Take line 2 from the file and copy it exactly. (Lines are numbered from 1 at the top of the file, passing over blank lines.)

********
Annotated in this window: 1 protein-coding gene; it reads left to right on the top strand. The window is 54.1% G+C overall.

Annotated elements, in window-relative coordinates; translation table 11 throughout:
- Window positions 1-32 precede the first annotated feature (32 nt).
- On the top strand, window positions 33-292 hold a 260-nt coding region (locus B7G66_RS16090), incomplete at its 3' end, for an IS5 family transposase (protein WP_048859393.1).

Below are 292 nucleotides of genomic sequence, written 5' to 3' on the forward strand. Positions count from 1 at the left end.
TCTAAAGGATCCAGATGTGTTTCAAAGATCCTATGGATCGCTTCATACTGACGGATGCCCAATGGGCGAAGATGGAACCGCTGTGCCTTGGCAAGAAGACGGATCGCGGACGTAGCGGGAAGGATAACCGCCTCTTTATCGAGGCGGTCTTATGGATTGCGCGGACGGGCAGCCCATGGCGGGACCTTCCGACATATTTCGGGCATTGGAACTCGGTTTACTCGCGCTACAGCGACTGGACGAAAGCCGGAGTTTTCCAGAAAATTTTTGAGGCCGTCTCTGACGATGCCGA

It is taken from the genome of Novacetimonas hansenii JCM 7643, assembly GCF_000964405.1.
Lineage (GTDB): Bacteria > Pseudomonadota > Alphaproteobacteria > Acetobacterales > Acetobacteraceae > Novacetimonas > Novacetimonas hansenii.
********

Annotated elements, in window-relative coordinates; translation table 11 throughout: